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May 6, 1999


The opinion of the court was delivered by: Hart, District Judge.


In 1980, Frederick Lacey, R.C. Pettigrew, and Richard Holliman were found shot to death near a viaduct south of the downtown area of Chicago, Illinois. Following a jury trial in the Circuit Court of Cook County, Illinois before Judge Thomas Maloney, petitioners Roger Collins and William Bracy were found guilty of the three murders and related charges. Collins and Bracy were sentenced to death on the murder convictions. The murder convictions and death sentences were affirmed on direct appeal, People v. Collins, 106 Ill.2d 237, 87 Ill.Dec. 910, 478 N.E.2d 267, cert. denied, 474 U.S. 935, 106 S.Ct. 267, 88 L.Ed.2d 274 (1985), and postconviction relief was subsequently denied, see People v. Collins, 153 Ill.2d 130, 180 Ill.Dec. 60, 606 N.E.2d 1137 (1992), cert. denied, 508 U.S. 915, 916, 113 S.Ct. 2355, 124 L.Ed.2d 263 (1993). Bracy and Collins then filed separate federal habeas corpus petitions, which were consolidated in this court.

Petitioners raised a number of claims*fn1 in their federal habeas corpus petitions, see United States ex rel. Collins v. Welborn, 868 F. Supp. 950, 967 (N.D.Ill. 1994) ("Collins"), all of which were held to be an insufficient basis for relief. See id. at 967-94. Subsequent to the state court trial, Judge Maloney had been indicted and convicted of racketeering offenses involving the acceptance of bribes to fix cases. See United States v. Maloney, 71 F.3d 645 (7th Cir. 1995), cert. denied, 519 U.S. 927, 117 S.Ct. 295, 136 L.Ed.2d 214 (1996). Petitioners did not attempt to bribe Maloney nor did he solicit a bribe from them. Petitioners contend, however, that Maloney compensated for his defendant-favoring rulings in cases involving bribes by being especially hard on defendants who did not pay bribes. Petitioners also alleged that another judge assigned to hear their post-conviction proceedings accepted bribes to fix cases. Any claims based on corruption of the post-conviction judge were denied on grounds of waiver. See Collins, 868 F. Supp. at 991.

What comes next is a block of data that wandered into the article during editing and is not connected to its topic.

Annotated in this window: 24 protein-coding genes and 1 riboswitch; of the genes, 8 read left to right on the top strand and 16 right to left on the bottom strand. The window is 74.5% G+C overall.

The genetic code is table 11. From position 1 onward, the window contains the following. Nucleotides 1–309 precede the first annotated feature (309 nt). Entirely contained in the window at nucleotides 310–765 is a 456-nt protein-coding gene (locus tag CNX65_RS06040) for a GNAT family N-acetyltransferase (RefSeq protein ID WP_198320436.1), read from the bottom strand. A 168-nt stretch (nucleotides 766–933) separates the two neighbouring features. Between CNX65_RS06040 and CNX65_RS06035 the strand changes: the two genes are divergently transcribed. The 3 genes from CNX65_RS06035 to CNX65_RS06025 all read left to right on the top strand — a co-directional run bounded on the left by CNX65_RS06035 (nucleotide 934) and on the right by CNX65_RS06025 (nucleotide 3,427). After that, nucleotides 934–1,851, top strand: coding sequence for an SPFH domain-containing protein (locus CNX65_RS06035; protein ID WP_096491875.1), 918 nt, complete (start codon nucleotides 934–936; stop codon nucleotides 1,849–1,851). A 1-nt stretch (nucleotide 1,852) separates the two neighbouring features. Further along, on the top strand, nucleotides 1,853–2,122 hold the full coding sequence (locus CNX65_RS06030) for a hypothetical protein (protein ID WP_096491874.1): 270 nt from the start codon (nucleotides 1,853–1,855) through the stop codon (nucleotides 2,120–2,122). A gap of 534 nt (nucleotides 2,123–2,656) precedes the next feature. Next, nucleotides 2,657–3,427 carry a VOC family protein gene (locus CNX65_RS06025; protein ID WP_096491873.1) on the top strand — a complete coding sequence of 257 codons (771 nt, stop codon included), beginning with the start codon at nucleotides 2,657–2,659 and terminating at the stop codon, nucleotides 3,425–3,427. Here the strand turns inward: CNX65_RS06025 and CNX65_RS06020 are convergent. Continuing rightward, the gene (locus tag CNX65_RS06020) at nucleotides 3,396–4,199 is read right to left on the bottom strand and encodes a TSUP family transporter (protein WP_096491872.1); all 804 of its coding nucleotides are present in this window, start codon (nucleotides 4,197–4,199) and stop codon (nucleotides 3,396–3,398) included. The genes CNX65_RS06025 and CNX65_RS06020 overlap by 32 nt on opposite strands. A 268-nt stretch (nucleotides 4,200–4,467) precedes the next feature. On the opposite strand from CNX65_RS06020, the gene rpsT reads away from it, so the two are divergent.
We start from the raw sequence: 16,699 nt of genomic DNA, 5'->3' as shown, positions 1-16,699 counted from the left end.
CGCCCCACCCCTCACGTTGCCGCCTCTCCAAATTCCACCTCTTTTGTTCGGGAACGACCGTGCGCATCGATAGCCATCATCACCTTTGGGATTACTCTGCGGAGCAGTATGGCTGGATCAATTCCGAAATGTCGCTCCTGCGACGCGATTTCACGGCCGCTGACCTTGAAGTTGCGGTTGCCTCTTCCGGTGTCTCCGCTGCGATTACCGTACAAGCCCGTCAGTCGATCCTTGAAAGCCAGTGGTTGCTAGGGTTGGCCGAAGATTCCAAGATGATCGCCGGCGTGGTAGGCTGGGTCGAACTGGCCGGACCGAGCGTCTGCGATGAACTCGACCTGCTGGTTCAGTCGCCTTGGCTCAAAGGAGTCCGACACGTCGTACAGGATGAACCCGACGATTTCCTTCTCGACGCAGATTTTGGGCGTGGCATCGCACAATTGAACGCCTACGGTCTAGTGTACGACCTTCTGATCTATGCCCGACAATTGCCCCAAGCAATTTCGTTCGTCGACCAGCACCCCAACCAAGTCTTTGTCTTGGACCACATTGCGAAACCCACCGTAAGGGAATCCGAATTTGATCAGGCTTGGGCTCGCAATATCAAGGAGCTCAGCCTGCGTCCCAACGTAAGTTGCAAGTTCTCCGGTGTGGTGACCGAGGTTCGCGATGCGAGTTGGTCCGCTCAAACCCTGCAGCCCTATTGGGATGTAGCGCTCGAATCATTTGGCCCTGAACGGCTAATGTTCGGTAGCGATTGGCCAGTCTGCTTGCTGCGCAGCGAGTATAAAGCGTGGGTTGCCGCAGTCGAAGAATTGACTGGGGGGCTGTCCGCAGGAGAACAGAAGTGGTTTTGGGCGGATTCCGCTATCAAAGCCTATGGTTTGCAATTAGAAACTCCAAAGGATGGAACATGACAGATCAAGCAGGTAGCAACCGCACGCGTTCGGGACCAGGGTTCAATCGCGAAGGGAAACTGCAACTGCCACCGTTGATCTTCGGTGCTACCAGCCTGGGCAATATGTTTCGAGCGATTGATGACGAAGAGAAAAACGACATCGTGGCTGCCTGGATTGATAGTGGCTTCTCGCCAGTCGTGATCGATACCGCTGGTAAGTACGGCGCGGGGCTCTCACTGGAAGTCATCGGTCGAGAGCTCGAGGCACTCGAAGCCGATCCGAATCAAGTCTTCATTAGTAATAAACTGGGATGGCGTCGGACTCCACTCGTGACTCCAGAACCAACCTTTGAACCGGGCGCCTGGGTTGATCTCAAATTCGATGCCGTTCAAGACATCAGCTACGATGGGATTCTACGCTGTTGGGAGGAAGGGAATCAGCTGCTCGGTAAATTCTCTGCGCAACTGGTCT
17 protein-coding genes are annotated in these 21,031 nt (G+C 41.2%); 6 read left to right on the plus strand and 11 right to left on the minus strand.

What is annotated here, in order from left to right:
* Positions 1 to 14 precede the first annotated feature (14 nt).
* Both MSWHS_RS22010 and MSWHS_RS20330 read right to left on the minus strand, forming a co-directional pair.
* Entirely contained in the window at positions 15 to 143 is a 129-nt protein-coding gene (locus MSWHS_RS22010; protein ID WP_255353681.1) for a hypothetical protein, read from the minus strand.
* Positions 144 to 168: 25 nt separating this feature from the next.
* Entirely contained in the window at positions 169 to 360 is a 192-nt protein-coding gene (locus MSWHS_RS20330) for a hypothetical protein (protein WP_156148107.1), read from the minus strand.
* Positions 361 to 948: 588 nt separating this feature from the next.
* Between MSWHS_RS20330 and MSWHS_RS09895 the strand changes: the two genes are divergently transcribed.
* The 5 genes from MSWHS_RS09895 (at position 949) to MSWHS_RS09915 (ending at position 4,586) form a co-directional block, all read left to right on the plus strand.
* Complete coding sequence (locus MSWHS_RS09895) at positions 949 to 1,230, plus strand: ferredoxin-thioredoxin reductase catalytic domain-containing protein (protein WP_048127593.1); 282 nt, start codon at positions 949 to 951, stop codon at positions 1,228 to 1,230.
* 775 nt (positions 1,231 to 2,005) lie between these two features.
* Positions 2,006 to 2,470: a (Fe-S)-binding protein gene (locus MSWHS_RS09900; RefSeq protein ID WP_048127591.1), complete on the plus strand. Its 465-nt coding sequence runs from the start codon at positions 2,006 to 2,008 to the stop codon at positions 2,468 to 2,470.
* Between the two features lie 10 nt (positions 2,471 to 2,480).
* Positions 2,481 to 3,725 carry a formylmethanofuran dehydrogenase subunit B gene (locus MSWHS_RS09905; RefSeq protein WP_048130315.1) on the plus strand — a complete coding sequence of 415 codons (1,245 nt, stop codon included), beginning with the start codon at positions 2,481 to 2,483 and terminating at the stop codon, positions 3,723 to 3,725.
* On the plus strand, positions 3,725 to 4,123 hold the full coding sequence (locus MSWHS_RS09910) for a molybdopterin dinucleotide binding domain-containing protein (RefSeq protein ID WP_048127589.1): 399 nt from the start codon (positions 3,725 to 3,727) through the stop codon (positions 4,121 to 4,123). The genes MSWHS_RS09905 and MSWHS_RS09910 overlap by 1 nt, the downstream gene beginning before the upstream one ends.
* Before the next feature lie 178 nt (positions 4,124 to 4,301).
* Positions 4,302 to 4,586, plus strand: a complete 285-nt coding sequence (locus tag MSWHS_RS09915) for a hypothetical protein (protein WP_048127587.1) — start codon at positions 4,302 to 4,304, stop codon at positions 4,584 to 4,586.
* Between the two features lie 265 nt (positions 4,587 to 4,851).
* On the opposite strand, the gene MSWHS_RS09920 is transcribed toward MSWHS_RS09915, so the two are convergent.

Claims based on Maloney's bribetaking were not waived for failure to raise in the state courts because the claims were based on some evidence that was not publicly revealed until after post-conviction relief had been denied at the trial level. See id. It was recognized that "[t]he constitutional right to a fair trial includes the right to a trial judge who is neutral, detached, and free from bias." Id. However, petitioners did not contend they had sufficient facts to presume or show the compensatory bias they had alleged. Instead, they contended that they were entitled to additional discovery in order to attempt to prove Maloney's bias. It was held that petitioners failed to show good cause for further discovery and therefore the claims related to Maloney's corruption were denied. Id.